Romney must consider whether the drama of the audition process -- which has seen top Trump aide Kellyanne Conway trash him on television as an insult to her President-elect's anti-establishment supporters -- is a bad omen for how his time in the Trump administration could unfold.
And he must also wonder whether his foreign policy outlook -- a hawkish stance on Russia for instance -- is compatible with Trump's clear admiration for President Vladimir Putin.
Romney, a man who prides himself on dutiful conduct and a certain formality, might also wonder if he is being used by Trump.
Should he not get the job, his weeks of being paraded before the cameras at Trump's properties in New Jersey and in New York might come to be seen as humiliating.
Trump advisers have declined to handicap the race for secretary of state. Beyond Romney, Giuliani and Petraeus, Senate Foreign Relations Committee chairman Bob Corker, who met Trump Tuesday, is also being mentioned as a possibility. Petraeus impressed the President-elect during a meeting at Trump Tower on Monday.
Corker demurred Wednesday when asked whether he'd be a good fit for the Trump administration. But he praised the transition team for "getting different prototypes" in front of the President-elect.
"It's a decision only he can make .... he's got to find someone he's really, really comfortable with," Corker said.
The lingering diplomatic psychodrama means more torment for Giuliani.
A vehement defender of Trump during the campaign, "America's mayor" at one point had seemed a shoo-in for secretary of state e as a payback for his loyalty.
But sources have told CNN that there is also concern about a possibly bruising confirmation fight that could given Guiliani's web of business interests abroad.
And Trump may also have been irritated by Giuliani's campaigning for the job on television.
There are also suggestions that both Vice President Mike Pence and Priebus favor Romney -- although it's not clear how far either will go on prevailing on Trump to pick him.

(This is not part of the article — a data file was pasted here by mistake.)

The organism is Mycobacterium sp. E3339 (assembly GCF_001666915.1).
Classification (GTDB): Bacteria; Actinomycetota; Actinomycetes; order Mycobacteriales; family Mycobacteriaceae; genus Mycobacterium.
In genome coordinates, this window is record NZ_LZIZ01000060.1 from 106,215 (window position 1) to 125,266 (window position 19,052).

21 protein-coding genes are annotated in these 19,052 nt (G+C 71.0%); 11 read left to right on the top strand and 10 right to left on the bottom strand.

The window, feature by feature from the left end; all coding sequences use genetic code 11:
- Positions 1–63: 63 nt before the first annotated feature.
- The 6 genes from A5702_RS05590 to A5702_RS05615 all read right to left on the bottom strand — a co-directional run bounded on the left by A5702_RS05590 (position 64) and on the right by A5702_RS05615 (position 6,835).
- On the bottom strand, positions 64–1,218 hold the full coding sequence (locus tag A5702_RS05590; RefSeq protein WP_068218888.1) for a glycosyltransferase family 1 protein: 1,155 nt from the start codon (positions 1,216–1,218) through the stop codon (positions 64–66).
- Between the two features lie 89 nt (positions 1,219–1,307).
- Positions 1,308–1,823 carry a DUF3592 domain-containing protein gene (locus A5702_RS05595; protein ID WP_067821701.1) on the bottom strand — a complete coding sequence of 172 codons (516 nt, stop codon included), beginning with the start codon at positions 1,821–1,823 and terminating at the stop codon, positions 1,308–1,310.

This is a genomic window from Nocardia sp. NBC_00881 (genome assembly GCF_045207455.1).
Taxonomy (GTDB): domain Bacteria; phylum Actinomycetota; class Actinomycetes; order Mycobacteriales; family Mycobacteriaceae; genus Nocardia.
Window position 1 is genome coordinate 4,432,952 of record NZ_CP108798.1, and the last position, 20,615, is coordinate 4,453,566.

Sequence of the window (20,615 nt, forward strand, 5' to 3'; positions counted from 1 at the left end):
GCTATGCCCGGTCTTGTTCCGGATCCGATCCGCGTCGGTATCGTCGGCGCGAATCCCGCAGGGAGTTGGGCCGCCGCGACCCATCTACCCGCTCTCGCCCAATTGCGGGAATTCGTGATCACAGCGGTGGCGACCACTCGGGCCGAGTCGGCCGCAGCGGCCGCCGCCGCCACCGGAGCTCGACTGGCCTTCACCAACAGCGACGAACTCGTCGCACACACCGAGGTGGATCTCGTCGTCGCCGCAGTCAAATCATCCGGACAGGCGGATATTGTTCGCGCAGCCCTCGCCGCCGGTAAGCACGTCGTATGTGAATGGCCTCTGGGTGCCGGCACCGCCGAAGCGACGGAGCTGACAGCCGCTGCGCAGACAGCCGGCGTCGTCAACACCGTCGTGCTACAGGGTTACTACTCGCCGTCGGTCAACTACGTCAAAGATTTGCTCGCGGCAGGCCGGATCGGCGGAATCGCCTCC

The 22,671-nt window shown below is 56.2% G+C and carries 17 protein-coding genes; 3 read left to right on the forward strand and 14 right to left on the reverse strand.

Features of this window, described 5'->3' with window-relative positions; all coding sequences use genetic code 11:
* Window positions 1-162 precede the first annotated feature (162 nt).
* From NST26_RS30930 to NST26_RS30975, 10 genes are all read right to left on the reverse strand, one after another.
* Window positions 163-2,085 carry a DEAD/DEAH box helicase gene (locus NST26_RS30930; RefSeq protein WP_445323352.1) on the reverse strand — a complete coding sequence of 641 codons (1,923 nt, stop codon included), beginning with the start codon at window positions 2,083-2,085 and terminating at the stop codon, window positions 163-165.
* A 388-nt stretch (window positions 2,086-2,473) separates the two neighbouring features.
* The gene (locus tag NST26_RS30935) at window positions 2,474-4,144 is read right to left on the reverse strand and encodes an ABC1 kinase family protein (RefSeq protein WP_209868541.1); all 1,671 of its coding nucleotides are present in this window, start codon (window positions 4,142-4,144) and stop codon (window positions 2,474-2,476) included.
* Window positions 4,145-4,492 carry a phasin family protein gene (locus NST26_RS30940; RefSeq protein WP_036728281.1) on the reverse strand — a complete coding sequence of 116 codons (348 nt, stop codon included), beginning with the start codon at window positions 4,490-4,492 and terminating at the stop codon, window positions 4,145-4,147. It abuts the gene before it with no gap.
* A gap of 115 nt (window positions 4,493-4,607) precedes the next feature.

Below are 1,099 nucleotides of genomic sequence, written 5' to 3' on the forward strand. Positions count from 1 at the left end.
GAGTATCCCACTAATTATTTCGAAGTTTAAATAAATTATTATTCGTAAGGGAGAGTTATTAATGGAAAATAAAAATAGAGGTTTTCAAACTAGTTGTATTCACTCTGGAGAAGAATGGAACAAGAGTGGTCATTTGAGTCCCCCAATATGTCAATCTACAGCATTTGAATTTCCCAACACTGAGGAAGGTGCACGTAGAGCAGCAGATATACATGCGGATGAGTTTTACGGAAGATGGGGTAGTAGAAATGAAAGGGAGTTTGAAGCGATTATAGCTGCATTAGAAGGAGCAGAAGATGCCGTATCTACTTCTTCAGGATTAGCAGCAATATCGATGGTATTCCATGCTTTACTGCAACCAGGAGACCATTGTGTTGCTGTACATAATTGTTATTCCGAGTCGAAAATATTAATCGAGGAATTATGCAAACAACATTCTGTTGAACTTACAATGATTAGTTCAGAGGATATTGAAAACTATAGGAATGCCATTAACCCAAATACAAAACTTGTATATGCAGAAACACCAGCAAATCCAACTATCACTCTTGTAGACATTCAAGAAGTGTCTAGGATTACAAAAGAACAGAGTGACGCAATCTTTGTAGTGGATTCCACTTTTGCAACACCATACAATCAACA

Thickening the plot, John Bolton, the former US permanent representative to the United Nations, was seen arriving at transition headquarters in Washington for a meeting with Pence on Wednesday. Some national security conservatives have been pushing Bolton for secretary of state.
Former Secretary of State Condoleezza Rice showed up at the transition offices as well.
The protracted theatrics over the top State Department job contrast with the brisk efficiency of the rest of the Trump transition, which after an erratic start has now moved into high gear.
In recent days, the President-elect has allocated the top jobs at the Treasury, Commerce and Transportation departments, allowing his nominees to get ready for confirmation hearings early next year.
He also appears to be moving forward on an effort to separate himself from his vast business empire to avoid conflicts of interest -- though it remains unclear how far he will go.
Still, the duality of Trump's political character has been on show.
His tirades on Twitter, as recently as Tuesday when he challenged constitutional norms on flag burning, suggest he is not going to change his political persona as President.
But Trump's deliberations over the secretary of state post -- and the caliber of his assumed candidates -- hint at a genuine desire to find a nominee with stature in Washington and abroad, and a developed worldview.
Trump, however, isn't quite ready to quit orchestrating intrigue.
Asked by Acosta Tuesday if he was walking out of the restaurant with the next secretary of state, Trump replied: "Well, we are going to see what happens."